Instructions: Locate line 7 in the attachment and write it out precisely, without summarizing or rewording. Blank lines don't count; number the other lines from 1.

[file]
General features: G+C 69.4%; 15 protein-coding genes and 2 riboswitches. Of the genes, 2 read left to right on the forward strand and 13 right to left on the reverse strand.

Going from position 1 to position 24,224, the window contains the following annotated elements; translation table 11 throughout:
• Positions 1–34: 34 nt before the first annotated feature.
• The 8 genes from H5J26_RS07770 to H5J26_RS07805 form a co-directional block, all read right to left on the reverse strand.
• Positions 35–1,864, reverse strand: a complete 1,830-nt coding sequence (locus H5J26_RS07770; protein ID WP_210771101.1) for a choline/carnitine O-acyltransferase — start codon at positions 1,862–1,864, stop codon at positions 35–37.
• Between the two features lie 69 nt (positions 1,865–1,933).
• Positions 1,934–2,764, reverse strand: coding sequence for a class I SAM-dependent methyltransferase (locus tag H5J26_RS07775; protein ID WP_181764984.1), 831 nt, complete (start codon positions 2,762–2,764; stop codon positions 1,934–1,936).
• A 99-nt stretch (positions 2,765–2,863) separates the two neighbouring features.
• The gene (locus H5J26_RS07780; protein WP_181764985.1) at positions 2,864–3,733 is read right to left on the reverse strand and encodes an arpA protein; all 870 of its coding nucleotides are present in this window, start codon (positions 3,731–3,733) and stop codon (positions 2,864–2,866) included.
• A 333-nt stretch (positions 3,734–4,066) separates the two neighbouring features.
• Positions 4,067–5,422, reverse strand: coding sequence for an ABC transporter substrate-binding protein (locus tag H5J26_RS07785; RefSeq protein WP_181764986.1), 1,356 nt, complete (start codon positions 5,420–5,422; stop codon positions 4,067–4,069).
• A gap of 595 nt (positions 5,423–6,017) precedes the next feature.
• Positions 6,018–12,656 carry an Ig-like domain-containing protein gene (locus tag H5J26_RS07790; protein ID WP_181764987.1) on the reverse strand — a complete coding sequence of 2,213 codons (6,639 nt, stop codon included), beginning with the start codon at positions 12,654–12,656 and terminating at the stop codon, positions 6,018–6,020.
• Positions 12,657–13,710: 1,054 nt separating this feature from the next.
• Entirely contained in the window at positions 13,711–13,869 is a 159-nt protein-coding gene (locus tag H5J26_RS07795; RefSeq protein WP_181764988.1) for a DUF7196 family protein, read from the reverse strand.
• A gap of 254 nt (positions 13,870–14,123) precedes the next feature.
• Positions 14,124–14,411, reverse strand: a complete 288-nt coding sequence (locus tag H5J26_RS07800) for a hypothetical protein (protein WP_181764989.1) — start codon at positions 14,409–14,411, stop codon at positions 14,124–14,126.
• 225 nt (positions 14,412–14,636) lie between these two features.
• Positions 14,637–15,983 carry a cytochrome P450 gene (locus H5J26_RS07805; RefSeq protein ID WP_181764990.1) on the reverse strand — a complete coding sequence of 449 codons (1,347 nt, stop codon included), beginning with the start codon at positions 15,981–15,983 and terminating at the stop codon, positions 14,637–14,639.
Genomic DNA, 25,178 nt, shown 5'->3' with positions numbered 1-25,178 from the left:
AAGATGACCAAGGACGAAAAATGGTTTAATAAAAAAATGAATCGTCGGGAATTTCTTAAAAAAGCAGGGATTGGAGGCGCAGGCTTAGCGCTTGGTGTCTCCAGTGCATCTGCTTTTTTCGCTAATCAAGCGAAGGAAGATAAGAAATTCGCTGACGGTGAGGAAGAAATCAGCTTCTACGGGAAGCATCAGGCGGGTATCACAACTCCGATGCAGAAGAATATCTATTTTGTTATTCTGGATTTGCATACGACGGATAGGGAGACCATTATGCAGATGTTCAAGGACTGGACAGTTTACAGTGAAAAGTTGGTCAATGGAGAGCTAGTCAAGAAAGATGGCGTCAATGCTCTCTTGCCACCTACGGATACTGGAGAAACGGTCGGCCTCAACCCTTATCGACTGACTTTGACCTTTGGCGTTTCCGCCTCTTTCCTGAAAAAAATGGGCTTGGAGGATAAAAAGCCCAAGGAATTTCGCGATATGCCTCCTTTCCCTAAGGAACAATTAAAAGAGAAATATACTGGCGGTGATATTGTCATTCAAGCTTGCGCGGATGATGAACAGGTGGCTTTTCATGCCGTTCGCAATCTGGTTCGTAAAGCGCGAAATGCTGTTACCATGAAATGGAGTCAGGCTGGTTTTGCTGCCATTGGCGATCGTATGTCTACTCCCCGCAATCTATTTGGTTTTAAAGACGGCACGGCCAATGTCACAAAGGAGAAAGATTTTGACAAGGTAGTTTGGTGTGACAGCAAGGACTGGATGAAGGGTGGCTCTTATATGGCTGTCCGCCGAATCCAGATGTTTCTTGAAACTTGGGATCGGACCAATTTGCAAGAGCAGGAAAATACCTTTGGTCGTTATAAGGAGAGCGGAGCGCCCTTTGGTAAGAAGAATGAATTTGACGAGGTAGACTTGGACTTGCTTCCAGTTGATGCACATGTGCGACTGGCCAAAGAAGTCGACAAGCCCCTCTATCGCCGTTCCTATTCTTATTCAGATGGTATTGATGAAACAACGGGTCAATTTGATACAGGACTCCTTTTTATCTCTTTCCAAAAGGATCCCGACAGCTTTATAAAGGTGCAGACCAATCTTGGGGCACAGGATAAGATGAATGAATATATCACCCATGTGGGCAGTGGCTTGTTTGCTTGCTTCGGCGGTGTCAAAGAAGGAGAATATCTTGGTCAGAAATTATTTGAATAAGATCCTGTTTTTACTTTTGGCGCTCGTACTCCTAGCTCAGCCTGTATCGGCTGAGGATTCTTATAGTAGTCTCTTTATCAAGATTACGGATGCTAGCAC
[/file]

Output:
• Positions 1,934–2,764, reverse strand: coding sequence for a class I SAM-dependent methyltransferase (locus tag H5J26_RS07775; protein ID WP_181764984.1), 831 nt, complete (start codon positions 2,762–2,764; stop codon positions 1,934–1,936).